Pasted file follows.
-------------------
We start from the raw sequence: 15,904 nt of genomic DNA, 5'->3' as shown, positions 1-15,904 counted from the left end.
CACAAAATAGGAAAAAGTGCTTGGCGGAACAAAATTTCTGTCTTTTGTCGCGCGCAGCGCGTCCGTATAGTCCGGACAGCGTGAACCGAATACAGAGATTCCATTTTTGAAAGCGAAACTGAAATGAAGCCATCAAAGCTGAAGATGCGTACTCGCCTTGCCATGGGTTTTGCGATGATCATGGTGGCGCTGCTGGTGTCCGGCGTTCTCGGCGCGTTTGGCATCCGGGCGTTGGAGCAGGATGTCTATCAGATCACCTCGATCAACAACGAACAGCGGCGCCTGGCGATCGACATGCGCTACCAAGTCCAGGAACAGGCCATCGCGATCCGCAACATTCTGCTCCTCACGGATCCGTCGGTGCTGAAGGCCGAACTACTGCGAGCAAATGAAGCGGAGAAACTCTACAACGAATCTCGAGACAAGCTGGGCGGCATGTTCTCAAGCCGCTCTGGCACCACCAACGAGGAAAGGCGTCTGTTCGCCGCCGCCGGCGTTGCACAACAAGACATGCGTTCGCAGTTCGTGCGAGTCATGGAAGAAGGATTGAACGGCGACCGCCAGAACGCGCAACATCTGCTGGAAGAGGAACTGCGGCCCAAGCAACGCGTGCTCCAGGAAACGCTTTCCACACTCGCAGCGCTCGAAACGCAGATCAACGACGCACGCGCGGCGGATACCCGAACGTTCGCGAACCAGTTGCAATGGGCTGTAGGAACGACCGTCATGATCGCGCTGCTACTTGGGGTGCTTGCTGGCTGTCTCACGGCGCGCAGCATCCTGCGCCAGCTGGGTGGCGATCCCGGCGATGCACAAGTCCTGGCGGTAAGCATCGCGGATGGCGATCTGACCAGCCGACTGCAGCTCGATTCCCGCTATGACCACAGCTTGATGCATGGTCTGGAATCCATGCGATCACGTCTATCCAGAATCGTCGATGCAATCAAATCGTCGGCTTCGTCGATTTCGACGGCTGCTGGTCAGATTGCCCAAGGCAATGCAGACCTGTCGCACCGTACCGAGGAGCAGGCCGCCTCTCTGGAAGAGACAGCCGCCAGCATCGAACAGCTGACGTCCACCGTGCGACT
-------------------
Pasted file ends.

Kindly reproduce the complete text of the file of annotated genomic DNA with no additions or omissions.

We start from the raw sequence: 15,904 nt of genomic DNA, 5'->3' as shown, positions 1-15,904 counted from the left end.
CACAAAATAGGAAAAAGTGCTTGGCGGAACAAAATTTCTGTCTTTTGTCGCGCGCAGCGCGTCCGTATAGTCCGGACAGCGTGAACCGAATACAGAGATTCCATTTTTGAAAGCGAAACTGAAATGAAGCCATCAAAGCTGAAGATGCGTACTCGCCTTGCCATGGGTTTTGCGATGATCATGGTGGCGCTGCTGGTGTCCGGCGTTCTCGGCGCGTTTGGCATCCGGGCGTTGGAGCAGGATGTCTATCAGATCACCTCGATCAACAACGAACAGCGGCGCCTGGCGATCGACATGCGCTACCAAGTCCAGGAACAGGCCATCGCGATCCGCAACATTCTGCTCCTCACGGATCCGTCGGTGCTGAAGGCCGAACTACTGCGAGCAAATGAAGCGGAGAAACTCTACAACGAATCTCGAGACAAGCTGGGCGGCATGTTCTCAAGCCGCTCTGGCACCACCAACGAGGAAAGGCGTCTGTTCGCCGCCGCCGGCGTTGCACAACAAGACATGCGTTCGCAGTTCGTGCGAGTCATGGAAGAAGGATTGAACGGCGACCGCCAGAACGCGCAACATCTGCTGGAAGAGGAACTGCGGCCCAAGCAACGCGTGCTCCAGGAAACGCTTTCCACACTCGCAGCGCTCGAAACGCAGATCAACGACGCACGCGCGGCGGATACCCGAACGTTCGCGAACCAGTTGCAATGGGCTGTAGGAACGACCGTCATGATCGCGCTGCTACTTGGGGTGCTTGCTGGCTGTCTCACGGCGCGCAGCATCCTGCGCCAGCTGGGTGGCGATCCCGGCGATGCACAAGTCCTGGCGGTAAGCATCGCGGATGGCGATCTGACCAGCCGACTGCAGCTCGATTCCCGCTATGACCACAGCTTGATGCATGGTCTGGAATCCATGCGATCACGTCTATCCAGAATCGTCGATGCAATCAAATCGTCGGCTTCGTCGATTTCGACGGCTGCTGGTCAGATTGCCCAAGGCAATGCAGACCTGTCGCACCGTACCGAGGAGCAGGCCGCCTCTCTGGAAGAGACAGCCGCCAGCATCGAACAGCTGACGTCCACCGTGCGACT